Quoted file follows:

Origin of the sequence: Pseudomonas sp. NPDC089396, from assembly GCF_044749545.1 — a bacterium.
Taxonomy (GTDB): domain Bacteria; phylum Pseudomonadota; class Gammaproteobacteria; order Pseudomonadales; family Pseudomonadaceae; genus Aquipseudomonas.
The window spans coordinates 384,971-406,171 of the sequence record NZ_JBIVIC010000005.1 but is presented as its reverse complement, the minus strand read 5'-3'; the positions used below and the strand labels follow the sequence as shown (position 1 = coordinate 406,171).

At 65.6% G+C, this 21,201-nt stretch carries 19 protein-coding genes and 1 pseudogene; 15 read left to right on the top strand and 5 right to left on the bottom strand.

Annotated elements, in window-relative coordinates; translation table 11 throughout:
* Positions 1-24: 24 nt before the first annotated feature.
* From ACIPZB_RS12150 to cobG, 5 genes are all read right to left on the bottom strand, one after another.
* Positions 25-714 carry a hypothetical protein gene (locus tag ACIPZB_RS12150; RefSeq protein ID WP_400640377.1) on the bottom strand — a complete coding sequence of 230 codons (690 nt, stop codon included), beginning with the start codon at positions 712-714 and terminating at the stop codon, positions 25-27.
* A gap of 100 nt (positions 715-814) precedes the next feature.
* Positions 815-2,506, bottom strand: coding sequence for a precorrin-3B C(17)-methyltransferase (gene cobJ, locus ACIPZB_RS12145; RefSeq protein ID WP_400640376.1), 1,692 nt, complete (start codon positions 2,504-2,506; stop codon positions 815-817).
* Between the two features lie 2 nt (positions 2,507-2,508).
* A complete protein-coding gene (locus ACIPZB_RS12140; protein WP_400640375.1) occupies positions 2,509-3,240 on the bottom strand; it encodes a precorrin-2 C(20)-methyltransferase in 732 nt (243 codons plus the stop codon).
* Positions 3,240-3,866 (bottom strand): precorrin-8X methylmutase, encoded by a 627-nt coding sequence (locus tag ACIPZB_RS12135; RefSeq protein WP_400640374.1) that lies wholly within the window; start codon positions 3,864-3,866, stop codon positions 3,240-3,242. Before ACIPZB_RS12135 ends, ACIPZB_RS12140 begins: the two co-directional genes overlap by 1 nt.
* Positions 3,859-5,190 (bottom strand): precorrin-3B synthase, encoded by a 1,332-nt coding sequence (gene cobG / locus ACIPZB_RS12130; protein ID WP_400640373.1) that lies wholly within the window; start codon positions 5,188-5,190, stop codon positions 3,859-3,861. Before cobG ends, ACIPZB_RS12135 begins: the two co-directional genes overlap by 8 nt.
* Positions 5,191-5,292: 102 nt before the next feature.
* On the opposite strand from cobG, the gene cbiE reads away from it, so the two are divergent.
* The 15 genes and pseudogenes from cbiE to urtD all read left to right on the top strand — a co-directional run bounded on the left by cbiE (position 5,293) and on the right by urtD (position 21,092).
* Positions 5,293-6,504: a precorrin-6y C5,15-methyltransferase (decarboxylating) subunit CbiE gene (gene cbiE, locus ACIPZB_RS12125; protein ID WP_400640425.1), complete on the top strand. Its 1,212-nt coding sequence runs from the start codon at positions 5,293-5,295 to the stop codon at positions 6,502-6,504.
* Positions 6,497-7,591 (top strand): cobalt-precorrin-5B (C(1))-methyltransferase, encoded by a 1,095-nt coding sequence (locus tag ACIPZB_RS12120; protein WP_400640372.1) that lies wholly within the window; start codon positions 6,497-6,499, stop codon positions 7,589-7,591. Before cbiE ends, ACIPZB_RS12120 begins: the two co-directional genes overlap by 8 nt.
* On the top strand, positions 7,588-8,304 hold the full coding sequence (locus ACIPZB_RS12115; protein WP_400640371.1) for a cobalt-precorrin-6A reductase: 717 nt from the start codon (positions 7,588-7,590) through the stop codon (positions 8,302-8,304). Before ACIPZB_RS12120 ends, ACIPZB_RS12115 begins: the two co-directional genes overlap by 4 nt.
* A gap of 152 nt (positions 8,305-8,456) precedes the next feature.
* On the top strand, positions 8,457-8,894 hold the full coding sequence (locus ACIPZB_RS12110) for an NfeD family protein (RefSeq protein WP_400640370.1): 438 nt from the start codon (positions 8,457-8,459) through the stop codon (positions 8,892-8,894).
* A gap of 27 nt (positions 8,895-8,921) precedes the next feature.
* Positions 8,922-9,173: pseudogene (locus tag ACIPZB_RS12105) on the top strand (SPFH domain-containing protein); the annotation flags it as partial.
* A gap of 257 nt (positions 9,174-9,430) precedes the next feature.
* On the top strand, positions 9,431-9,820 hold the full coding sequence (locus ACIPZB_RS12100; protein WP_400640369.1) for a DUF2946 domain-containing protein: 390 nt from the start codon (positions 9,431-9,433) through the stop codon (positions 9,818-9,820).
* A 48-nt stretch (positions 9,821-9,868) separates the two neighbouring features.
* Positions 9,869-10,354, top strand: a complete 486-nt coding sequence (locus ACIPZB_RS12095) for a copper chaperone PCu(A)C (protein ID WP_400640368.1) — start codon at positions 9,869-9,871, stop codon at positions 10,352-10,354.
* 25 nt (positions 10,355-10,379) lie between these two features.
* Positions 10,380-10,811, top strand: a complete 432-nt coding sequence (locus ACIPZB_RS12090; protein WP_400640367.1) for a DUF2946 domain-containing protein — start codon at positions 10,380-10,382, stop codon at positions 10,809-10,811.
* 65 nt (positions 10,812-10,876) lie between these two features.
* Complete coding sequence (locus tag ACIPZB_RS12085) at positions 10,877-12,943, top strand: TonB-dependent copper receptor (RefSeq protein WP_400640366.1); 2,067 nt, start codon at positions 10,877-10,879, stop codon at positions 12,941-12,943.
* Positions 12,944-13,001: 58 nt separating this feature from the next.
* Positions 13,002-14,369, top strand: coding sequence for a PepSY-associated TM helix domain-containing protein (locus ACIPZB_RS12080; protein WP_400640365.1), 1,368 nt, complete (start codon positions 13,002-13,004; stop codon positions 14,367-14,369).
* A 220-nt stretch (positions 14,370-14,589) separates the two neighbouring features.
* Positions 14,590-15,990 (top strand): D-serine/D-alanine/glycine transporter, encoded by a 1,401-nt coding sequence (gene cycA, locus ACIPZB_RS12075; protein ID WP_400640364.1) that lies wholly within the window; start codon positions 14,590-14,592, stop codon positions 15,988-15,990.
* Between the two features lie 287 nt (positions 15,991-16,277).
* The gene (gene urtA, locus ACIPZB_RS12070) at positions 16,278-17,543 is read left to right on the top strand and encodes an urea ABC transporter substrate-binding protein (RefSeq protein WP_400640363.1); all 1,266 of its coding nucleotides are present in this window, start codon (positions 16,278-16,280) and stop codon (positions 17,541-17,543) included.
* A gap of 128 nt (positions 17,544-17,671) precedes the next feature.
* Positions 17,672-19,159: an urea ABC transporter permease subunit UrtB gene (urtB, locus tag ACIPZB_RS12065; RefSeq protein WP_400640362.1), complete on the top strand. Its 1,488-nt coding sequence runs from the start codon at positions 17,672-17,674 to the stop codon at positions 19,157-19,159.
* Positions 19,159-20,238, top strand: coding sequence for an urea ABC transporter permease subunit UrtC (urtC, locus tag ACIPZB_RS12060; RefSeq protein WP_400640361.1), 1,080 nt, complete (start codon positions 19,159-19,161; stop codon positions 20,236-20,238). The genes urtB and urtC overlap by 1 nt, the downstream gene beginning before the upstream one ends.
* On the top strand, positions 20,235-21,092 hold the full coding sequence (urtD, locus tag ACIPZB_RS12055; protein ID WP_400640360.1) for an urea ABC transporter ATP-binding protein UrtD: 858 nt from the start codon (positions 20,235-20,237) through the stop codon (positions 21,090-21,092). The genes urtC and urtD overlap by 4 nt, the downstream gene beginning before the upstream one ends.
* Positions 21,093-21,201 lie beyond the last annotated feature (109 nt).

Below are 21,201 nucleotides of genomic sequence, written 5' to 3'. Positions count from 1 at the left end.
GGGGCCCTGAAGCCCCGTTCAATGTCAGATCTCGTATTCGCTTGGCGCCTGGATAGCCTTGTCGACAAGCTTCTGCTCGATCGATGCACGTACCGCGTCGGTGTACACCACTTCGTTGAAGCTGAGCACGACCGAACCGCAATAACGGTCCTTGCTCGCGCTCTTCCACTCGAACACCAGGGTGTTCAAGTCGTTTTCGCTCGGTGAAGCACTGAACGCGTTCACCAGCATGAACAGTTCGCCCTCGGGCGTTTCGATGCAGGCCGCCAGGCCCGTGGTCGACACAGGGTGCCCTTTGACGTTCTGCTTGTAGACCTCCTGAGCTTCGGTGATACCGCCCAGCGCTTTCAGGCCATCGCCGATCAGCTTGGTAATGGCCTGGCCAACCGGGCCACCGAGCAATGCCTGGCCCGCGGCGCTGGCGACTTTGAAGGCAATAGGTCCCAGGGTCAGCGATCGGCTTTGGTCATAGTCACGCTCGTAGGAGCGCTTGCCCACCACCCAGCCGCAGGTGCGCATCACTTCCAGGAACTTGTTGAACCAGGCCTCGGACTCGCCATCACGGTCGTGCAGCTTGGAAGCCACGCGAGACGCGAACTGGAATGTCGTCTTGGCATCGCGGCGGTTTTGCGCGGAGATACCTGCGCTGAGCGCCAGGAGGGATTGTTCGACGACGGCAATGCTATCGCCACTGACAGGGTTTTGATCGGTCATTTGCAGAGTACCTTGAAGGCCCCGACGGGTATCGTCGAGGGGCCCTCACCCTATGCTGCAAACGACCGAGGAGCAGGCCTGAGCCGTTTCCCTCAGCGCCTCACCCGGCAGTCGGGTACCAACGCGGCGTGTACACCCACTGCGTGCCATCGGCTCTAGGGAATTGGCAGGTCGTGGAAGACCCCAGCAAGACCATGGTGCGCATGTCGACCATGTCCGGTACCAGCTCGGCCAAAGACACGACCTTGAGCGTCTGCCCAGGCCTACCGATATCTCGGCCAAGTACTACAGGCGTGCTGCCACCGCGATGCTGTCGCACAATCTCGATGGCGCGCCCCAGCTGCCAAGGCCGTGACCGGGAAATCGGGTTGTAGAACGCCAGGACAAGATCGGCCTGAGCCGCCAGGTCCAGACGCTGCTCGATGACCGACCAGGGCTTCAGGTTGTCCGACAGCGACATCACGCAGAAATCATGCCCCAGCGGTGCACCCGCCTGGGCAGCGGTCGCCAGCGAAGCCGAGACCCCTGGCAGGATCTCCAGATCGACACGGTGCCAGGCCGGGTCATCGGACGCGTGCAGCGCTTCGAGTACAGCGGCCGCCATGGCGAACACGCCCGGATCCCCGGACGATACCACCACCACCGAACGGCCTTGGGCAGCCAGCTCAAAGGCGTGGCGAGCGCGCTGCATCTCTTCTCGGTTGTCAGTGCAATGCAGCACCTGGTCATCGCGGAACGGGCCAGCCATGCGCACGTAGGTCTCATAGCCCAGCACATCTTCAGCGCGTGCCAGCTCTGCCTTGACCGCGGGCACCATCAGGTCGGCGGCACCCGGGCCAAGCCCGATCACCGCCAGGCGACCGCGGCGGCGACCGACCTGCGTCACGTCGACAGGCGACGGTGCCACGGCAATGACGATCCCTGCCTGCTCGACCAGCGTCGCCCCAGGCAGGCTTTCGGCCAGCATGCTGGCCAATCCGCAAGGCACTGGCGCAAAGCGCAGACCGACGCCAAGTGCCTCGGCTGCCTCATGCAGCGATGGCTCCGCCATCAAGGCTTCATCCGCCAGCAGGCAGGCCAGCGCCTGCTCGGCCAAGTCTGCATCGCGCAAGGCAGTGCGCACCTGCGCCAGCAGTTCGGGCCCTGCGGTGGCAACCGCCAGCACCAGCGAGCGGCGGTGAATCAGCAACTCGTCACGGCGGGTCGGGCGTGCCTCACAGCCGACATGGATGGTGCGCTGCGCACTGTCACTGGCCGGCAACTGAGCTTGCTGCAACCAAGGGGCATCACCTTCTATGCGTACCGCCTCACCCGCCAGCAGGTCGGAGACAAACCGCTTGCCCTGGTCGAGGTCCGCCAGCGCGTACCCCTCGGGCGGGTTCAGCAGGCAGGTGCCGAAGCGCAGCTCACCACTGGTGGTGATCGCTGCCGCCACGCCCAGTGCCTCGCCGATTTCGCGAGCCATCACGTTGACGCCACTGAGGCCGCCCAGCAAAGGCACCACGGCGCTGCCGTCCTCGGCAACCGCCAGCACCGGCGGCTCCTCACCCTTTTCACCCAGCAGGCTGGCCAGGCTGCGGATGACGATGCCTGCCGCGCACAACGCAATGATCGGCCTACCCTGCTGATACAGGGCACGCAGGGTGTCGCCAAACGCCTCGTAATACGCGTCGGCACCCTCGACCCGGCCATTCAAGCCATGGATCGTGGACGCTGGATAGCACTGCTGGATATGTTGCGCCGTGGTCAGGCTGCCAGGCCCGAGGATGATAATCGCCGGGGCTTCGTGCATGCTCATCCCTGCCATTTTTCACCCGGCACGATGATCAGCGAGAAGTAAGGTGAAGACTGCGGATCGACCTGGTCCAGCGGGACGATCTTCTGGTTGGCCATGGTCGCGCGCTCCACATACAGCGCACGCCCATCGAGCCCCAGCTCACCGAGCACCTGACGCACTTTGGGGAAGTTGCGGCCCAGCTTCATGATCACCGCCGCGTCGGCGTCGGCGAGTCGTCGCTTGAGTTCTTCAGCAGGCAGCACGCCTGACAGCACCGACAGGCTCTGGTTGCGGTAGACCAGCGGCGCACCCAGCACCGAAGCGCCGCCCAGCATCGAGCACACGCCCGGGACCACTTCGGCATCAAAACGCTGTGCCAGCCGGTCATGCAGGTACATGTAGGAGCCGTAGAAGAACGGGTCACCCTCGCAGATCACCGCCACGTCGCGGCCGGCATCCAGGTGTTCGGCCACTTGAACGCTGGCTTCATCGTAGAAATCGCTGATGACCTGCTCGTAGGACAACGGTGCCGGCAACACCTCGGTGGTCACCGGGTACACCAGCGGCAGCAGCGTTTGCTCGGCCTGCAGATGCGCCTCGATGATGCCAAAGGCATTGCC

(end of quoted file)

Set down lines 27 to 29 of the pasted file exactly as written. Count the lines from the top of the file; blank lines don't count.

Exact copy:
* A 48-nt stretch (positions 9,821-9,868) separates the two neighbouring features.
* Positions 9,869-10,354, top strand: a complete 486-nt coding sequence (locus ACIPZB_RS12095) for a copper chaperone PCu(A)C (protein ID WP_400640368.1) — start codon at positions 9,869-9,871, stop codon at positions 10,352-10,354.
* 25 nt (positions 10,355-10,379) lie between these two features.